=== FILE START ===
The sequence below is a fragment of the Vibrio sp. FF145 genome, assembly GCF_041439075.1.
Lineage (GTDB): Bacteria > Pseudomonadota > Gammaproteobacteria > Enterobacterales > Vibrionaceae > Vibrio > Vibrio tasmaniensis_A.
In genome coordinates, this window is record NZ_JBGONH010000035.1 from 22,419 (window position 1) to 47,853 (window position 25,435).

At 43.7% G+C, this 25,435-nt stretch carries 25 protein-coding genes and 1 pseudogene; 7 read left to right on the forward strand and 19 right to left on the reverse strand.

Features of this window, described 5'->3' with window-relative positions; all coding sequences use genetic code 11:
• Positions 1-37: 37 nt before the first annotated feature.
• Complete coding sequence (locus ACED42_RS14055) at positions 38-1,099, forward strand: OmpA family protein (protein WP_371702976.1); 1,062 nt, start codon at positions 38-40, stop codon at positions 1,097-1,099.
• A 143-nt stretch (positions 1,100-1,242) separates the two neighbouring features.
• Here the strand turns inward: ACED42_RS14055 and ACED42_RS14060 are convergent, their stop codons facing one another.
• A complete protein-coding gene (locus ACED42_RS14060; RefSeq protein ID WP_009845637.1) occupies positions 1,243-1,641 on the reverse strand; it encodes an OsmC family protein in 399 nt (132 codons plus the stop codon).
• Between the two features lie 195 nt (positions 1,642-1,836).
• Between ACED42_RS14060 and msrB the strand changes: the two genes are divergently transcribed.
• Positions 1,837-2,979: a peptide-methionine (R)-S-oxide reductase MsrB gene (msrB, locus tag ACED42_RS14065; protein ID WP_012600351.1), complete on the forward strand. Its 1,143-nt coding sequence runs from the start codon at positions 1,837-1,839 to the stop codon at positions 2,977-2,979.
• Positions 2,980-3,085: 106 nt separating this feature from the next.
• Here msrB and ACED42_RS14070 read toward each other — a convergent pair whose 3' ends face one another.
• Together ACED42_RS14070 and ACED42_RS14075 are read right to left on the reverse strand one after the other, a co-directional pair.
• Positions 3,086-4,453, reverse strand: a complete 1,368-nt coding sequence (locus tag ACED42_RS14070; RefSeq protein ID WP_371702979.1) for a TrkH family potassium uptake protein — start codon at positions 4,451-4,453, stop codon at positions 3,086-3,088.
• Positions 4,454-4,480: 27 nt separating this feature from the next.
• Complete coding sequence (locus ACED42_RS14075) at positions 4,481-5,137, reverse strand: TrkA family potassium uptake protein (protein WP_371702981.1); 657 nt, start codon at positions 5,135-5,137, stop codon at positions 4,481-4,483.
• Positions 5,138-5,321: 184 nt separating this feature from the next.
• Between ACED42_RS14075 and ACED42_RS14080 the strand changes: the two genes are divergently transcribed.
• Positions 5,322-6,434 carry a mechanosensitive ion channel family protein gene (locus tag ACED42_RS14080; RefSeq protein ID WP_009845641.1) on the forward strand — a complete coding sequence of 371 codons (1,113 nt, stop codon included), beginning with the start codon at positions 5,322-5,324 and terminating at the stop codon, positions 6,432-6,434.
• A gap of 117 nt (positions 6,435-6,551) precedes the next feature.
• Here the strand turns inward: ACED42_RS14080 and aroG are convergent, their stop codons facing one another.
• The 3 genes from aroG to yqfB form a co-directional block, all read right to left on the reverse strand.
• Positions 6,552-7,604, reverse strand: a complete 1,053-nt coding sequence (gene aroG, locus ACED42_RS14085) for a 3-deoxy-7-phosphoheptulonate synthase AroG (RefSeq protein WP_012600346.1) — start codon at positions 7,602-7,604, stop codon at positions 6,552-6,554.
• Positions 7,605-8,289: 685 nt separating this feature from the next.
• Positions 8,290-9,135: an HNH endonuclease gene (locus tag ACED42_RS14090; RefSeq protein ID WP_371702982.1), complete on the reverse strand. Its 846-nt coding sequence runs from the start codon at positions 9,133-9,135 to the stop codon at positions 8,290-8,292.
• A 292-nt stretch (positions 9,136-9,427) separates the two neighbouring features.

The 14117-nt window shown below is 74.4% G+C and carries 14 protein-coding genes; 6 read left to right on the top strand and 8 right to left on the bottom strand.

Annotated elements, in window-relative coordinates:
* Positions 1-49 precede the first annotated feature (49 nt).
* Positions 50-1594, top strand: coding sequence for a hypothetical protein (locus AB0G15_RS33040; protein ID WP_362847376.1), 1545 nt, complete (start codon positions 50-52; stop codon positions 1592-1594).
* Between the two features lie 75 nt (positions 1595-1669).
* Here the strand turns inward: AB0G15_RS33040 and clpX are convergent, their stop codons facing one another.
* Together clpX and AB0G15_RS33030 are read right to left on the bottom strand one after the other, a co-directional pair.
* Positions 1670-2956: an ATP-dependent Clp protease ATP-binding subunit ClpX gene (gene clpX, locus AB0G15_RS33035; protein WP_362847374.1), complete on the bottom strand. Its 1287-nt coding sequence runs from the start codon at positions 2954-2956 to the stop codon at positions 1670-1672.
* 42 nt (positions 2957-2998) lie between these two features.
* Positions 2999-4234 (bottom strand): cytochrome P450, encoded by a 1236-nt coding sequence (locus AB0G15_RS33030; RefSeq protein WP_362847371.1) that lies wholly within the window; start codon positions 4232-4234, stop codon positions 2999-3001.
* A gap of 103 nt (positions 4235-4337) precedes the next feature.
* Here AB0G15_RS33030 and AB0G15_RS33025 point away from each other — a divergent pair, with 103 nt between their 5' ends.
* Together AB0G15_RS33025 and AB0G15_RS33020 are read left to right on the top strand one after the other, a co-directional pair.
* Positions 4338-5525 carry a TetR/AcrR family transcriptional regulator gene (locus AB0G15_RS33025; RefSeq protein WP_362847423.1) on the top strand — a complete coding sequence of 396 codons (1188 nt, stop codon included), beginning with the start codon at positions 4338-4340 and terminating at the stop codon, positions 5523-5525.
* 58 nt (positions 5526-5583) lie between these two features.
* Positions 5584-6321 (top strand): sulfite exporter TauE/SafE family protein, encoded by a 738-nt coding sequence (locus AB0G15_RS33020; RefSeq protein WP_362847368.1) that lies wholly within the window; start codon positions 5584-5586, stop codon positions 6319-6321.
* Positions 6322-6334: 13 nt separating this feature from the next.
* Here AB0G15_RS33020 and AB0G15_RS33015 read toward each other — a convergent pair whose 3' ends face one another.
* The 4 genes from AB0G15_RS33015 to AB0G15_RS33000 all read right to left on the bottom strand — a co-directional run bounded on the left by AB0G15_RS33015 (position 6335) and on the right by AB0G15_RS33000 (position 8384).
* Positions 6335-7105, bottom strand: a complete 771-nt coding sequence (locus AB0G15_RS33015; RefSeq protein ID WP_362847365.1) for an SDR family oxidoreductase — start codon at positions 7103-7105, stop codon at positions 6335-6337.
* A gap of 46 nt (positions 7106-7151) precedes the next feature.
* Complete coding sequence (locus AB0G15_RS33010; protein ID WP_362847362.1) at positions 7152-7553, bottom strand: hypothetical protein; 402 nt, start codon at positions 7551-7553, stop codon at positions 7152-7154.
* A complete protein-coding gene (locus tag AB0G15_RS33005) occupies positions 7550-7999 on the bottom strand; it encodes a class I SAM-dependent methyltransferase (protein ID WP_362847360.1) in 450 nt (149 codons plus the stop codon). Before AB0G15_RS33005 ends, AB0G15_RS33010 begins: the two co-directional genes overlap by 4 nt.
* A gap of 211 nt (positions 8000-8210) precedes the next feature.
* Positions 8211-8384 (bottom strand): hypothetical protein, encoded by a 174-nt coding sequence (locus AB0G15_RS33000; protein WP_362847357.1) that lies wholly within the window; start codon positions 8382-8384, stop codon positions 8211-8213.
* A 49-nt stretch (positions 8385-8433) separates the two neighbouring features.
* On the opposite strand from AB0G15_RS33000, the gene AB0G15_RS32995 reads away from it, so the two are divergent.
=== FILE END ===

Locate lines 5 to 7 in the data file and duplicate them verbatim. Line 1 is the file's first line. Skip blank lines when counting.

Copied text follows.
Features of this window, described 5'->3' with window-relative positions; all coding sequences use genetic code 11:
• Positions 1-37: 37 nt before the first annotated feature.
• Complete coding sequence (locus ACED42_RS14055) at positions 38-1,099, forward strand: OmpA family protein (protein WP_371702976.1); 1,062 nt, start codon at positions 38-40, stop codon at positions 1,097-1,099.